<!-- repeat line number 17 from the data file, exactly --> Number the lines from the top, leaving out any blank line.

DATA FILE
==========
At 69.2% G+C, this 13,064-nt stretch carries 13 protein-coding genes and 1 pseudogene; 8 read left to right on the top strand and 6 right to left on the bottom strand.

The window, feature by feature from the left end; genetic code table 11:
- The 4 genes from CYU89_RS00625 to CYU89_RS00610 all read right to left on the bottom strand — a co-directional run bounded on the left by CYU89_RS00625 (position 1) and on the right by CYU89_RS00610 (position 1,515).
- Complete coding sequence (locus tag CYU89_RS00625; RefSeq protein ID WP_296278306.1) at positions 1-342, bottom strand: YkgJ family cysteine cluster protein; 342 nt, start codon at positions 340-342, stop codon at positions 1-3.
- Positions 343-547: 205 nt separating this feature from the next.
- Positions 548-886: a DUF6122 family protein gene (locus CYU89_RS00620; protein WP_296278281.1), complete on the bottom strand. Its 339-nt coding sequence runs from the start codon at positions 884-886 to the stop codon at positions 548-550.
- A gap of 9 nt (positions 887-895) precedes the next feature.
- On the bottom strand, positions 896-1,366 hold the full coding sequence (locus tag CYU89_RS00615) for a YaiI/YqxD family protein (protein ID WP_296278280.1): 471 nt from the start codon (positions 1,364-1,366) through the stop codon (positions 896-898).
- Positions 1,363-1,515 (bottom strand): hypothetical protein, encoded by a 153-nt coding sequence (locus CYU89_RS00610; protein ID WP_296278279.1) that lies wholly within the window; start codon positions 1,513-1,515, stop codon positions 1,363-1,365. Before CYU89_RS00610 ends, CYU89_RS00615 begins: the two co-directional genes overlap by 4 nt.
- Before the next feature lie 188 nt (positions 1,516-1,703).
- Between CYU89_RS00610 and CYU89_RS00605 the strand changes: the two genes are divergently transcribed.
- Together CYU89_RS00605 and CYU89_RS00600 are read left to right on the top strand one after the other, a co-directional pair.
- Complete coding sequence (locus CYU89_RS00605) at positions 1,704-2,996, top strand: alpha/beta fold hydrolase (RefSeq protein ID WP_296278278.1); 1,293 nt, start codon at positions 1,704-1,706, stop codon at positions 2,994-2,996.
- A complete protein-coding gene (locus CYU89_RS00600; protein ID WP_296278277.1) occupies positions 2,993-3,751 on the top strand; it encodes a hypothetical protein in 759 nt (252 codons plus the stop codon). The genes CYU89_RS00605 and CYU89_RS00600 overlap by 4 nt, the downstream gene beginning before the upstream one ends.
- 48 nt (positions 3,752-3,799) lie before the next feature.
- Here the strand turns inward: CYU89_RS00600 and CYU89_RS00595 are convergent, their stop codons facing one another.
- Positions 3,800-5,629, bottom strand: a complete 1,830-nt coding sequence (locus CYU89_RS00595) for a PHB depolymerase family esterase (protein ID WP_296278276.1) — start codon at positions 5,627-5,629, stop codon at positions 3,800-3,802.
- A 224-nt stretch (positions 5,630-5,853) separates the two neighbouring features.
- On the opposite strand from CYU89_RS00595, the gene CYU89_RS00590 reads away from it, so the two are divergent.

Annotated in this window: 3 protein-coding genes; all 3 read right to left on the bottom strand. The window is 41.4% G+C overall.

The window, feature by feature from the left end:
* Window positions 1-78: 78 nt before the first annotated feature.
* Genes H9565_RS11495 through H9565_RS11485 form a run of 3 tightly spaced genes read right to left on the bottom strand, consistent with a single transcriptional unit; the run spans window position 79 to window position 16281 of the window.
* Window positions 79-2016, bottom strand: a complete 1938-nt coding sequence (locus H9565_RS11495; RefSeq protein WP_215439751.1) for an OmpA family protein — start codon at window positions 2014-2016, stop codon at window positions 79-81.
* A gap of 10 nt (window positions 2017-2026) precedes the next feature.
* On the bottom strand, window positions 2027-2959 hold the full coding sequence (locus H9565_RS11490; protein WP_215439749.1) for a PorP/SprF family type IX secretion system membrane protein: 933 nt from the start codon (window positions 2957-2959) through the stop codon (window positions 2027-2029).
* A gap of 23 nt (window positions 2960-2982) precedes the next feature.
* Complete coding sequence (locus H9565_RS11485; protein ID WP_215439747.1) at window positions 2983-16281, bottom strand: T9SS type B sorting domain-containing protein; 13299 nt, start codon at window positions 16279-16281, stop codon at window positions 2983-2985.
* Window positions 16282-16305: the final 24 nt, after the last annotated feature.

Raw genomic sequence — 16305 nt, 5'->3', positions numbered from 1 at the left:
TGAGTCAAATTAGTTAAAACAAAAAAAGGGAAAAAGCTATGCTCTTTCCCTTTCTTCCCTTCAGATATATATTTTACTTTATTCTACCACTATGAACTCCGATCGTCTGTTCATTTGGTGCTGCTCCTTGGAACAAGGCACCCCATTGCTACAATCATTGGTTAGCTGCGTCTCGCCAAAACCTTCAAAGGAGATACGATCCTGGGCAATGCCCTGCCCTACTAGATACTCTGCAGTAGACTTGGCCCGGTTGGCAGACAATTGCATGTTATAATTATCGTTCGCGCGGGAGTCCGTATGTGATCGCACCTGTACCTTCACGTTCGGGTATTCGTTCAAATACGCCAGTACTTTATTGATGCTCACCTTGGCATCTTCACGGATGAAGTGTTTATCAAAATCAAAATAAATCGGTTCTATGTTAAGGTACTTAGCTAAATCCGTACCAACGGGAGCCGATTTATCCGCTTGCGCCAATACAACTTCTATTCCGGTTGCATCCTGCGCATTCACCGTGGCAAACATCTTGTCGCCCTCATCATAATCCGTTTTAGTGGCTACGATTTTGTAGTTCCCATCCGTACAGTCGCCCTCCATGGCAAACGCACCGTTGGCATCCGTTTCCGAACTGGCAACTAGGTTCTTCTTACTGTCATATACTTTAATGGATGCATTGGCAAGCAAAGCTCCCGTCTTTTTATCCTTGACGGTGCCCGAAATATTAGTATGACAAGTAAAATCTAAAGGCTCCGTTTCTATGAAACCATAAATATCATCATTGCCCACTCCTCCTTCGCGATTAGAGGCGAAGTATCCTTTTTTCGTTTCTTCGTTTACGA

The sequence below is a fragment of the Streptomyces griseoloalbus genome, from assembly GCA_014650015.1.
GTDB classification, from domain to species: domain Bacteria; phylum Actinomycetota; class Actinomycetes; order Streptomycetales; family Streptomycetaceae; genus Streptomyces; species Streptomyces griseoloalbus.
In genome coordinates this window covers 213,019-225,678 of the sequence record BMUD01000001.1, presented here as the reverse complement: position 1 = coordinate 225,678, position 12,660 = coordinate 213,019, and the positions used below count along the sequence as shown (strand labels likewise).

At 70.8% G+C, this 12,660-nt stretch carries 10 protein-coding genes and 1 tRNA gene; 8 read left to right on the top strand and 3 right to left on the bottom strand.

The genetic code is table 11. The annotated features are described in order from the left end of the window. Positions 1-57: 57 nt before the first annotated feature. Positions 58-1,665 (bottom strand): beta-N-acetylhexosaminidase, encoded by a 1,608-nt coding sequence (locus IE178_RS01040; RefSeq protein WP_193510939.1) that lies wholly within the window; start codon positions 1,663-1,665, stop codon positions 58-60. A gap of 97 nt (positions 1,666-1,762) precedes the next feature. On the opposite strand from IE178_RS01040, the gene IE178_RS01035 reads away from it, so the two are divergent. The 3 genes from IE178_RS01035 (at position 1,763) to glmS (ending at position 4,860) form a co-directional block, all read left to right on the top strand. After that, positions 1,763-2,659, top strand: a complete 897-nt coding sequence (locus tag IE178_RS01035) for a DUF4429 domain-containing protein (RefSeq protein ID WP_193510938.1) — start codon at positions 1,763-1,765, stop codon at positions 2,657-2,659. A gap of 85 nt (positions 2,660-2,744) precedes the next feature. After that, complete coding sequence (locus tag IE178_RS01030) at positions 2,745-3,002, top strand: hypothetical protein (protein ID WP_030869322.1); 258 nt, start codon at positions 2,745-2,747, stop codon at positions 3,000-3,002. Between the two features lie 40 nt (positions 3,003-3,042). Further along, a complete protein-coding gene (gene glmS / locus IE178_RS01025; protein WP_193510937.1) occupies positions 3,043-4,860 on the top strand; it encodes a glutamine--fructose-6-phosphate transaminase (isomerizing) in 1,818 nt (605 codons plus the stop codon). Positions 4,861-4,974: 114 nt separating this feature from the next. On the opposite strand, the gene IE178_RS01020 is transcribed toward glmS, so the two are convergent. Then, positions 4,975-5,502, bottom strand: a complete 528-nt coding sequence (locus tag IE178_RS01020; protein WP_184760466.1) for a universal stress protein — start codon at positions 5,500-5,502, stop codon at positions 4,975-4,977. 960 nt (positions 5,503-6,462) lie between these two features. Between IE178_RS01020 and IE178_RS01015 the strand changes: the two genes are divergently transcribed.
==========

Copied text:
- Positions 3,800-5,629, bottom strand: a complete 1,830-nt coding sequence (locus CYU89_RS00595) for a PHB depolymerase family esterase (protein ID WP_296278276.1) — start codon at positions 5,627-5,629, stop codon at positions 3,800-3,802.